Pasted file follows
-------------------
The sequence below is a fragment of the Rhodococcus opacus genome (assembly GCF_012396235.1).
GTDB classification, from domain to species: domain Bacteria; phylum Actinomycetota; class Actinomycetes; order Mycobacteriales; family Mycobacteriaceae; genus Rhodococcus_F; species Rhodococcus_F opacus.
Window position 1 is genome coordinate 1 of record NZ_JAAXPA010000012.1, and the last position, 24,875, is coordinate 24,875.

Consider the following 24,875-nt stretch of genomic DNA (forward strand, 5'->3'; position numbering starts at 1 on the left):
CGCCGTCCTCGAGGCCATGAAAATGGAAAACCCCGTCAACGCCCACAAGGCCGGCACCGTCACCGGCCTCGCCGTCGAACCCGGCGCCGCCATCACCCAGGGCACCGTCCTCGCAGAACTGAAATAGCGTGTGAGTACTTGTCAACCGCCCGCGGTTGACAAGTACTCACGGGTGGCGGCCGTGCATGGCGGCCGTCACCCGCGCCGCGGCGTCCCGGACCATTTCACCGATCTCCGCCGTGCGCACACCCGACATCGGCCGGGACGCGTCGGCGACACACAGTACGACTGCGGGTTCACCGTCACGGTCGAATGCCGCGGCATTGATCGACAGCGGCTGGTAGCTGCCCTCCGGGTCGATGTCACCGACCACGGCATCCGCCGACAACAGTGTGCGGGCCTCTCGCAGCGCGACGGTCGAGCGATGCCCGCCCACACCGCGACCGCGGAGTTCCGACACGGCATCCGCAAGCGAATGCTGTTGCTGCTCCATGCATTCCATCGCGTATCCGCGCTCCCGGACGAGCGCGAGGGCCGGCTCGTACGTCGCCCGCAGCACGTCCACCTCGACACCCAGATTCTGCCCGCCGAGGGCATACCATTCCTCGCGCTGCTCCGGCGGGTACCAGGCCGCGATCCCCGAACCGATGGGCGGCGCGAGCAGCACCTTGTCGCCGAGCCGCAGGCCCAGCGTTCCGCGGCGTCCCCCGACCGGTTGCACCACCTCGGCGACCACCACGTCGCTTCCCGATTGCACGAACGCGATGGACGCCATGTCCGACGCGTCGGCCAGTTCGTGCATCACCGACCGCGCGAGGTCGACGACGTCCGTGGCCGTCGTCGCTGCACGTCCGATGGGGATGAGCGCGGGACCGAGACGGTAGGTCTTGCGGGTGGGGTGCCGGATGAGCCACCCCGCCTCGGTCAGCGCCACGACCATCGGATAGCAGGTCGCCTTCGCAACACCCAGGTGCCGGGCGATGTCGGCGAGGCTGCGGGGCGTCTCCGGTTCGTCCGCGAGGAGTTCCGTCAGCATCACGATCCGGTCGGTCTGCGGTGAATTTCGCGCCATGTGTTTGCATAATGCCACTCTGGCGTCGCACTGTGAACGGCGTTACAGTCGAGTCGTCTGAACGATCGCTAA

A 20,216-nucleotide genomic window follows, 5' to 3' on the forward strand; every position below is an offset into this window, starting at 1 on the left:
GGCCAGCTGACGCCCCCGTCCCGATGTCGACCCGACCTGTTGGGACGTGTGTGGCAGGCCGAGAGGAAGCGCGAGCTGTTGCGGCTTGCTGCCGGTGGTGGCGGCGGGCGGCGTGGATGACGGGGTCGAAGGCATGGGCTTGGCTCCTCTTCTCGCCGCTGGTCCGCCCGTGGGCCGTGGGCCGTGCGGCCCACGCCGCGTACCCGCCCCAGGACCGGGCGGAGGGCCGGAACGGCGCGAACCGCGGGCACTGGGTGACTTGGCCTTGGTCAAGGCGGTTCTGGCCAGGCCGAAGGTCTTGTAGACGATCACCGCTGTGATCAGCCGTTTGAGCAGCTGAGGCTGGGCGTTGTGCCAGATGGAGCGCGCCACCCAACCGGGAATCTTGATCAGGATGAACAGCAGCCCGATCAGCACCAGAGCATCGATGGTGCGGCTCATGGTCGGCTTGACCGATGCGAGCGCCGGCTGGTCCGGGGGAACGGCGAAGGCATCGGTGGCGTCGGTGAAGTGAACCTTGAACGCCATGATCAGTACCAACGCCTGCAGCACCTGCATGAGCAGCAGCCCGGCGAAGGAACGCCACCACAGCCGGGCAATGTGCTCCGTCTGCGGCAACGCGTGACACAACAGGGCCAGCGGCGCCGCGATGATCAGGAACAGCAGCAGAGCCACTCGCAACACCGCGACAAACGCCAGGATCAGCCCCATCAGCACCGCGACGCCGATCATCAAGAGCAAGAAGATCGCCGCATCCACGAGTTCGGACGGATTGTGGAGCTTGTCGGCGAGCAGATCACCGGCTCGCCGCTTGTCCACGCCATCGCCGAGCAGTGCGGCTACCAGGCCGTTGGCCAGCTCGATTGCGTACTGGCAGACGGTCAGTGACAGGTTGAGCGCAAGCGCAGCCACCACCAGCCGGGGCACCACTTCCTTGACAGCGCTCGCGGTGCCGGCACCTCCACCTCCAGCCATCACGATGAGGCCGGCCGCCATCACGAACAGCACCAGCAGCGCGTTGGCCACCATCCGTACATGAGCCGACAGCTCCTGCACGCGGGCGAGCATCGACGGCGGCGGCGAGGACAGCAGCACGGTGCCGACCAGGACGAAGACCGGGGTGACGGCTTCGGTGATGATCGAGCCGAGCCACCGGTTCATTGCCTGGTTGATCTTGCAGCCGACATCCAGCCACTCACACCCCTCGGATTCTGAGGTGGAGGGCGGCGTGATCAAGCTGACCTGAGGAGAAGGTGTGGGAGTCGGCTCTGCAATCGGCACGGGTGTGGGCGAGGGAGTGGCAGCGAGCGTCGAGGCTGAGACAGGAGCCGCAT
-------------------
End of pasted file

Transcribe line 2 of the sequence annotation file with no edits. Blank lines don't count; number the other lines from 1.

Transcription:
GTDB classification, from domain to species: domain Bacteria; phylum Actinomycetota; class Actinomycetes; order Mycobacteriales; family Mycobacteriaceae; genus Rhodococcus_F; species Rhodococcus_F opacus.